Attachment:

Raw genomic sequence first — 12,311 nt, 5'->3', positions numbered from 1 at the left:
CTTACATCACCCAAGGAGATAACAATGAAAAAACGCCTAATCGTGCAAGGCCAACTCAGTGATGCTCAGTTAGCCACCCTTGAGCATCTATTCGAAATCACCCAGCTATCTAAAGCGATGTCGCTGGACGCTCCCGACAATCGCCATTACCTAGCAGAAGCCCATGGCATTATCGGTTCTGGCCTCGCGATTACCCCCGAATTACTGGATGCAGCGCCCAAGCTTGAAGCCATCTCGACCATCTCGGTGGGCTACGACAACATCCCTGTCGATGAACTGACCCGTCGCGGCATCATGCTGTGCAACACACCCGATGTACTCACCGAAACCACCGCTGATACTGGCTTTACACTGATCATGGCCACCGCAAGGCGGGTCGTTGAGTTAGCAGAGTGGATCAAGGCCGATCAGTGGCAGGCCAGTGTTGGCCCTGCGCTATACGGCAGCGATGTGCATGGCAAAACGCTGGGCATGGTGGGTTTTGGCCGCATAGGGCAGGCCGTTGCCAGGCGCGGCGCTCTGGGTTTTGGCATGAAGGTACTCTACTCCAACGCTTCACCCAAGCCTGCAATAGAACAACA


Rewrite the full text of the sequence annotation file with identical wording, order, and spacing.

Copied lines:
Raw genomic sequence first — 12,311 nt, 5'->3', positions numbered from 1 at the left:
CTTACATCACCCAAGGAGATAACAATGAAAAAACGCCTAATCGTGCAAGGCCAACTCAGTGATGCTCAGTTAGCCACCCTTGAGCATCTATTCGAAATCACCCAGCTATCTAAAGCGATGTCGCTGGACGCTCCCGACAATCGCCATTACCTAGCAGAAGCCCATGGCATTATCGGTTCTGGCCTCGCGATTACCCCCGAATTACTGGATGCAGCGCCCAAGCTTGAAGCCATCTCGACCATCTCGGTGGGCTACGACAACATCCCTGTCGATGAACTGACCCGTCGCGGCATCATGCTGTGCAACACACCCGATGTACTCACCGAAACCACCGCTGATACTGGCTTTACACTGATCATGGCCACCGCAAGGCGGGTCGTTGAGTTAGCAGAGTGGATCAAGGCCGATCAGTGGCAGGCCAGTGTTGGCCCTGCGCTATACGGCAGCGATGTGCATGGCAAAACGCTGGGCATGGTGGGTTTTGGCCGCATAGGGCAGGCCGTTGCCAGGCGCGGCGCTCTGGGTTTTGGCATGAAGGTACTCTACTCCAACGCTTCACCCAAGCCTGCAATAGAACAACA